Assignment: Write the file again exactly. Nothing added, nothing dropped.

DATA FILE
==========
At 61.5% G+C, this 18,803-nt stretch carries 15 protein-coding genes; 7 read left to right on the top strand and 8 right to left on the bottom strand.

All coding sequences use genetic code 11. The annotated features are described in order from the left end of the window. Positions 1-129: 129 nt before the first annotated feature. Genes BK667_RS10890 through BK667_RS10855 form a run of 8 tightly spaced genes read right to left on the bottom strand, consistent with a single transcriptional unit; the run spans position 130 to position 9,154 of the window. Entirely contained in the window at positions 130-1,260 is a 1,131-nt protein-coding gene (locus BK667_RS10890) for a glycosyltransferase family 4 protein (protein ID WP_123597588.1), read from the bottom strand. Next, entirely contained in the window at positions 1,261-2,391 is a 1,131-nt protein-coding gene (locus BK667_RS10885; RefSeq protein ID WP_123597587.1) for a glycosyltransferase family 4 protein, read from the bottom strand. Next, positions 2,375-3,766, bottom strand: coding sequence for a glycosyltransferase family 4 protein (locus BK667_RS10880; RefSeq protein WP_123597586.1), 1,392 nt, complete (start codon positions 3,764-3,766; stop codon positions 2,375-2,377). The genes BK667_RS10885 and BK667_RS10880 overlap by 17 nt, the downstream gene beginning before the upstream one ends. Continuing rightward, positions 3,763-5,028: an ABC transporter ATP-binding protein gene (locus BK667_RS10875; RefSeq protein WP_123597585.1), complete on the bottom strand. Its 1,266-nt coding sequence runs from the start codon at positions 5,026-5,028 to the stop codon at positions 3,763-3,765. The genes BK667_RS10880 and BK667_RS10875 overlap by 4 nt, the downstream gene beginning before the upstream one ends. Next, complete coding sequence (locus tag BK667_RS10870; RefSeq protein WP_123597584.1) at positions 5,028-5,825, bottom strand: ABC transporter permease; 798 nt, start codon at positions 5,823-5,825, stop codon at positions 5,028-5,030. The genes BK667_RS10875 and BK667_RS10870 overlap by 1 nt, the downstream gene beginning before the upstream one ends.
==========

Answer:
At 61.5% G+C, this 18,803-nt stretch carries 15 protein-coding genes; 7 read left to right on the top strand and 8 right to left on the bottom strand.

All coding sequences use genetic code 11. The annotated features are described in order from the left end of the window. Positions 1-129: 129 nt before the first annotated feature. Genes BK667_RS10890 through BK667_RS10855 form a run of 8 tightly spaced genes read right to left on the bottom strand, consistent with a single transcriptional unit; the run spans position 130 to position 9,154 of the window. Entirely contained in the window at positions 130-1,260 is a 1,131-nt protein-coding gene (locus BK667_RS10890) for a glycosyltransferase family 4 protein (protein ID WP_123597588.1), read from the bottom strand. Next, entirely contained in the window at positions 1,261-2,391 is a 1,131-nt protein-coding gene (locus BK667_RS10885; RefSeq protein ID WP_123597587.1) for a glycosyltransferase family 4 protein, read from the bottom strand. Next, positions 2,375-3,766, bottom strand: coding sequence for a glycosyltransferase family 4 protein (locus BK667_RS10880; RefSeq protein WP_123597586.1), 1,392 nt, complete (start codon positions 3,764-3,766; stop codon positions 2,375-2,377). The genes BK667_RS10885 and BK667_RS10880 overlap by 17 nt, the downstream gene beginning before the upstream one ends. Continuing rightward, positions 3,763-5,028: an ABC transporter ATP-binding protein gene (locus BK667_RS10875; RefSeq protein WP_123597585.1), complete on the bottom strand. Its 1,266-nt coding sequence runs from the start codon at positions 5,026-5,028 to the stop codon at positions 3,763-3,765. The genes BK667_RS10880 and BK667_RS10875 overlap by 4 nt, the downstream gene beginning before the upstream one ends. Next, complete coding sequence (locus tag BK667_RS10870; RefSeq protein WP_123597584.1) at positions 5,028-5,825, bottom strand: ABC transporter permease; 798 nt, start codon at positions 5,823-5,825, stop codon at positions 5,028-5,030. The genes BK667_RS10875 and BK667_RS10870 overlap by 1 nt, the downstream gene beginning before the upstream one ends.